September 18, 2013
9/18: Early Line: de Blasio Outpaces Lhota in NYC Mayor’s Race
The race for New York City mayor now turns toward the general election. Among likely voters, including those who are undecided yet leaning toward a candidate, Democrat Bill de Blasio leads Republican Joe Lhota, 65% to 22%. Independence candidate Adolfo Carrion — 3% — trails in third place. One percent supports another candidate, and 9% are undecided.
POLL MUST BE SOURCED: The Wall Street Journal/NBC 4 New York/Marist Poll
“Joe Lhota must attract many Democrats to be competitive against the heavily favored Bill de Blasio, and right now, that’s not happening,” says Dr. Lee M. Miringoff, Director of The Marist College Institute for Public Opinion. “De Blasio is very well-liked and is cornering the market on most of the issues and qualities that matter to voters.”
Candidate support divides along party lines. However, de Blasio receives the backing of one in four likely Republican voters — 25% — while Lhota attracts merely 13% of Democrats.
- 77% of likely Democratic voters citywide are for de Blasio. This compares with 13% for Lhota, and 1% for Carrion.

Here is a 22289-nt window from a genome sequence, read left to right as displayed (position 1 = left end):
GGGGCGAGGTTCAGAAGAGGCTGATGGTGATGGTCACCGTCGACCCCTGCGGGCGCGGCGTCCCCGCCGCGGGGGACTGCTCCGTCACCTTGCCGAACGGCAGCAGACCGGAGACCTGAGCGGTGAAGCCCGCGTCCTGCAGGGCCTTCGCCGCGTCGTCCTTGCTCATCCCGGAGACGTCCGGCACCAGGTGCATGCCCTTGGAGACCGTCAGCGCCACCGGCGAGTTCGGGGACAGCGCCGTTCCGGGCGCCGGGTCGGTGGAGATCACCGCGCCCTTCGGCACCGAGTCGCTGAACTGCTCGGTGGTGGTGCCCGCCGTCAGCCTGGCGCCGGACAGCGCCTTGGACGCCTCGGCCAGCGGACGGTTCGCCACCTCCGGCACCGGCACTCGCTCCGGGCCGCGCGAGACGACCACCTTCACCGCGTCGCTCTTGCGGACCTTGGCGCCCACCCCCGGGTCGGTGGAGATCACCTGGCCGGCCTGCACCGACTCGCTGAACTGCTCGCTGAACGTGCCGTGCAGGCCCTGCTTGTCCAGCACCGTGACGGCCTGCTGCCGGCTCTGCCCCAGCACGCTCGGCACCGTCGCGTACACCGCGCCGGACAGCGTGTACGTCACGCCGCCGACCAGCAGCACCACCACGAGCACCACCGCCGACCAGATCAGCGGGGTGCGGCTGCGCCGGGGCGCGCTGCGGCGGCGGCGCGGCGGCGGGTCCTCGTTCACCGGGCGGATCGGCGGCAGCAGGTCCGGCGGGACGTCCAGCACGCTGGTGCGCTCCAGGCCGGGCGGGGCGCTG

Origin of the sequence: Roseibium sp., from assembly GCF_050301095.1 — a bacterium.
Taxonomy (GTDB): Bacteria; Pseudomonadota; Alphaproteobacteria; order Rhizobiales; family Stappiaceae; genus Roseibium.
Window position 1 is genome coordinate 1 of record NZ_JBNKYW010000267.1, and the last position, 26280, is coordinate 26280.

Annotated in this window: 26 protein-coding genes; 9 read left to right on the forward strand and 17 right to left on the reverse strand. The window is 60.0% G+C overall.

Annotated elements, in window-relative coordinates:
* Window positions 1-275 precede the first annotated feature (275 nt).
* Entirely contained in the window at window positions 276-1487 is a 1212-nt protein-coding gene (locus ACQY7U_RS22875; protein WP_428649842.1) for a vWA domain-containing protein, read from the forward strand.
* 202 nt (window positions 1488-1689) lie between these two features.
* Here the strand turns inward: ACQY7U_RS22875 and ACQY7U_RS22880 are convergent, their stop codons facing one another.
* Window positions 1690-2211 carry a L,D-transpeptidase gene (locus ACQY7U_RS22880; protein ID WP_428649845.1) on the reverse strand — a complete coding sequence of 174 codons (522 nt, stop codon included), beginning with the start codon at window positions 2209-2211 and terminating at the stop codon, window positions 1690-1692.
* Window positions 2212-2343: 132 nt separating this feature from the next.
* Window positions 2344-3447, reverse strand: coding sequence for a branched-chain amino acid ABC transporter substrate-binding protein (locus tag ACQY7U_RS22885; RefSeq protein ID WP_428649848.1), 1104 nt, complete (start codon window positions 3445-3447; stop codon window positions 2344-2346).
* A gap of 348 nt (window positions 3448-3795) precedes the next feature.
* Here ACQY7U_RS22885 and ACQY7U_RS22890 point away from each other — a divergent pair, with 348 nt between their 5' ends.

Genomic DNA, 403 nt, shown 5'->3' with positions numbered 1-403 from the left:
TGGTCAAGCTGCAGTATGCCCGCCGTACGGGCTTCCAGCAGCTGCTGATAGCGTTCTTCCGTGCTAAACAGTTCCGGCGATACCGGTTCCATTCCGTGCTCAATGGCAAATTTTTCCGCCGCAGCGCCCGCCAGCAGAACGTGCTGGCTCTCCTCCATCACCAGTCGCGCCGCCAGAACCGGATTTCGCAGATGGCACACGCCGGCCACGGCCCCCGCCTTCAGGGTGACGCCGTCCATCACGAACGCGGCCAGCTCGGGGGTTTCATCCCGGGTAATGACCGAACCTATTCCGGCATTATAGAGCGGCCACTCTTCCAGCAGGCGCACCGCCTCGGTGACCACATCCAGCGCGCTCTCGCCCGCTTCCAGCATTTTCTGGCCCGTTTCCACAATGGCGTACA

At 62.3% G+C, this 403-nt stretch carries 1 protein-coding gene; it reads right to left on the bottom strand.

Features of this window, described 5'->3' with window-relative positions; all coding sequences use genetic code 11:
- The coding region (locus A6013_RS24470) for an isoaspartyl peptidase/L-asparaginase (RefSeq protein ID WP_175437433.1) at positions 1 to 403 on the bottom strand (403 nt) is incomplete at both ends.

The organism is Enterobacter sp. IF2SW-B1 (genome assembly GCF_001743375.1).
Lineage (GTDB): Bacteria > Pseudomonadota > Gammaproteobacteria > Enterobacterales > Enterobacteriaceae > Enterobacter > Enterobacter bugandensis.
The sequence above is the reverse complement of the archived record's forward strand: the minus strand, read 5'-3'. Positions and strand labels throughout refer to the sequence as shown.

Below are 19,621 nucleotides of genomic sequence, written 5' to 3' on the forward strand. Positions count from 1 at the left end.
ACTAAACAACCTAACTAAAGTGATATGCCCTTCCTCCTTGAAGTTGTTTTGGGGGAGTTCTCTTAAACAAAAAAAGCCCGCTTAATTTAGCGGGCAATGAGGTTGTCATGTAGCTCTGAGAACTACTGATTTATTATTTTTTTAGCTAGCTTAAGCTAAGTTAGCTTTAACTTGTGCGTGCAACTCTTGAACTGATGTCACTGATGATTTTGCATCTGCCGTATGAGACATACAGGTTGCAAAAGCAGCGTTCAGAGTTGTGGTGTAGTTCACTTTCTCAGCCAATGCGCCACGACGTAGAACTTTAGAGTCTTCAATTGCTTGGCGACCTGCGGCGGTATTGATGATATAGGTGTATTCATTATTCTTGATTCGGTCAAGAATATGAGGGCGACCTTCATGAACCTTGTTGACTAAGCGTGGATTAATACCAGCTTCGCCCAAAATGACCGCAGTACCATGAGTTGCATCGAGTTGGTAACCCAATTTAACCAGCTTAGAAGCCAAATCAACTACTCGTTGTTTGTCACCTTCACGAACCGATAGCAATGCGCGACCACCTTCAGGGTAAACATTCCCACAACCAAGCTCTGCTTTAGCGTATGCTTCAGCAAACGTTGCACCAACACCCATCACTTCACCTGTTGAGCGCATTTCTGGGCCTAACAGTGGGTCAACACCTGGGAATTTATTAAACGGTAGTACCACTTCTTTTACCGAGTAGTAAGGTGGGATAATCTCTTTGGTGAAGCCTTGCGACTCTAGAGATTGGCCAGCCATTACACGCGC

- Among Republicans who are likely to vote, more than six in ten — 63% — are behind Lhota. A notable 25% support de Blasio, and 5% are for Carrion.
- Half of non-enrolled voters who are likely to vote — 50% — support de Blasio. 24% back Lhota, and 9% are for Carrion.
There are also racial differences. 86% of African American voters who are likely to vote and 74% of likely Latino voters support de Blasio. Lhota receives the support of 3% of African American voters and 11% of Latino voters likely to participate on Election Day. The contest is closer among white voters who are likely to cast a ballot. Here, de Blasio has the support of 50% to 37% for Lhota.
54% of likely New York City voters with a candidate preference say they strongly support their choice of candidate. 33% are somewhat committed to their pick, and only 13% might vote differently. One percent is unsure.